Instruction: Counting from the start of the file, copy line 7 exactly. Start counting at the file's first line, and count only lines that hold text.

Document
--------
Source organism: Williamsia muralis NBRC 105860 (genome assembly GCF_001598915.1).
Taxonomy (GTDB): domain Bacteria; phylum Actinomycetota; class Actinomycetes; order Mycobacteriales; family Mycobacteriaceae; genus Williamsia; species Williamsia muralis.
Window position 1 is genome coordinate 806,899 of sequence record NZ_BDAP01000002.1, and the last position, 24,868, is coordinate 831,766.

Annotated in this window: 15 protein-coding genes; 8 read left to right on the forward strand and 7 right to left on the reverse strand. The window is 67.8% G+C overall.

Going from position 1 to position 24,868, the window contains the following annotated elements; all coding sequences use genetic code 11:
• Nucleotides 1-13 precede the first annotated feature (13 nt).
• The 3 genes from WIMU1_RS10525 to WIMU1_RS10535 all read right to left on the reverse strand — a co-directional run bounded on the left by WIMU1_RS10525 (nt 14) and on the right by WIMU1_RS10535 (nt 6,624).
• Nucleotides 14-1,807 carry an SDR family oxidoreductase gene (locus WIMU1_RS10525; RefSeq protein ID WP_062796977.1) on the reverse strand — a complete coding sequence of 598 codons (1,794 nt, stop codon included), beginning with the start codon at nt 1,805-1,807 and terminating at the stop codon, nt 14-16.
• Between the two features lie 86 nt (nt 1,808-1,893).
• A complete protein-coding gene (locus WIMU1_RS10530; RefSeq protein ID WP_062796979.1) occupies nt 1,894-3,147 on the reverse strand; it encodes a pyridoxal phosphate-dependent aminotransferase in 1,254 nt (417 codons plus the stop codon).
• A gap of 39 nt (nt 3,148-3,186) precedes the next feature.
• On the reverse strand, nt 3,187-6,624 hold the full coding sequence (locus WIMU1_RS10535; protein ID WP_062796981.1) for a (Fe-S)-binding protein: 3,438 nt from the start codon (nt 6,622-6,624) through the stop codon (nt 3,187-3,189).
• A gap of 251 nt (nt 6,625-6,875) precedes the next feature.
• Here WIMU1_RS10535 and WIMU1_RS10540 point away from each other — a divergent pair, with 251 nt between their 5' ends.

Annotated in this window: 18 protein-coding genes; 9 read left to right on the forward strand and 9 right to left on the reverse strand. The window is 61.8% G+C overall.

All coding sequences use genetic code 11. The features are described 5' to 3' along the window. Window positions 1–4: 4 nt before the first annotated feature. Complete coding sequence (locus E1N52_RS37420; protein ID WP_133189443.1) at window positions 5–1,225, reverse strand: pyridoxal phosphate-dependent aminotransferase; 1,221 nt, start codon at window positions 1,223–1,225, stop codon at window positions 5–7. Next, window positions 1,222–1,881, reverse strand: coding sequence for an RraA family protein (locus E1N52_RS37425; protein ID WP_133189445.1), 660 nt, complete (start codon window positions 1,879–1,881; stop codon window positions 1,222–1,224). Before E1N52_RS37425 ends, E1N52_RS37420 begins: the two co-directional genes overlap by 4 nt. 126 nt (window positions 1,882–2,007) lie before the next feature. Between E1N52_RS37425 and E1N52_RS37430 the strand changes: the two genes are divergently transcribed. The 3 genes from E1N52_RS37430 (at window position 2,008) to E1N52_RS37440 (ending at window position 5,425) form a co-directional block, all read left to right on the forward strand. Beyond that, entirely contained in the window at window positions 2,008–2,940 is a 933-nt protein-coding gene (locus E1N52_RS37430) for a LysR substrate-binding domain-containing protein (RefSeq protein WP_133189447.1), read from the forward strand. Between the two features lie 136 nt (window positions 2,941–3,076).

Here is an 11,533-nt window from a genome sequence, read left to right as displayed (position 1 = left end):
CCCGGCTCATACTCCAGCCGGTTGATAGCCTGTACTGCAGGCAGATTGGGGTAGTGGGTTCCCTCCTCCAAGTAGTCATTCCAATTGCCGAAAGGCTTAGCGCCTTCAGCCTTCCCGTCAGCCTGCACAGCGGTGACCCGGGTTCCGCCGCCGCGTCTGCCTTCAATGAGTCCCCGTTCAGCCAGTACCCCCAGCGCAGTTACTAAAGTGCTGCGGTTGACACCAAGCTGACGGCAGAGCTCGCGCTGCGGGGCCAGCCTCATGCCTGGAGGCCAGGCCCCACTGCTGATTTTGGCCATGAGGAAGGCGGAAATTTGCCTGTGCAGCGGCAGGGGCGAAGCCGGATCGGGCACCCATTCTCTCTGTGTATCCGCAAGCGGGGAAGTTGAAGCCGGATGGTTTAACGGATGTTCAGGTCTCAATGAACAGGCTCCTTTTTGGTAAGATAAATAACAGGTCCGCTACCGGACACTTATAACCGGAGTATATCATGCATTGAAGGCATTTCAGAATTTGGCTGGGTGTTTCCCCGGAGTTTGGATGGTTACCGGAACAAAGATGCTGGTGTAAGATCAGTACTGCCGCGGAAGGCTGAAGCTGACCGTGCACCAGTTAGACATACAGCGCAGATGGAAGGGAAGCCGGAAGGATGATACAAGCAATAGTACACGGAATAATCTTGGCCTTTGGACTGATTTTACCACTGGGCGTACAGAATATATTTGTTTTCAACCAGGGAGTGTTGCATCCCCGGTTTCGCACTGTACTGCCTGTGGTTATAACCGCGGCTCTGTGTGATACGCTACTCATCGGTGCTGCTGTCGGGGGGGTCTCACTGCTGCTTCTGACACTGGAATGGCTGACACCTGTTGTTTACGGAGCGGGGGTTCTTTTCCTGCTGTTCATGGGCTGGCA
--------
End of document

• The 3 genes from WIMU1_RS10525 to WIMU1_RS10535 all read right to left on the reverse strand — a co-directional run bounded on the left by WIMU1_RS10525 (nt 14) and on the right by WIMU1_RS10535 (nt 6,624).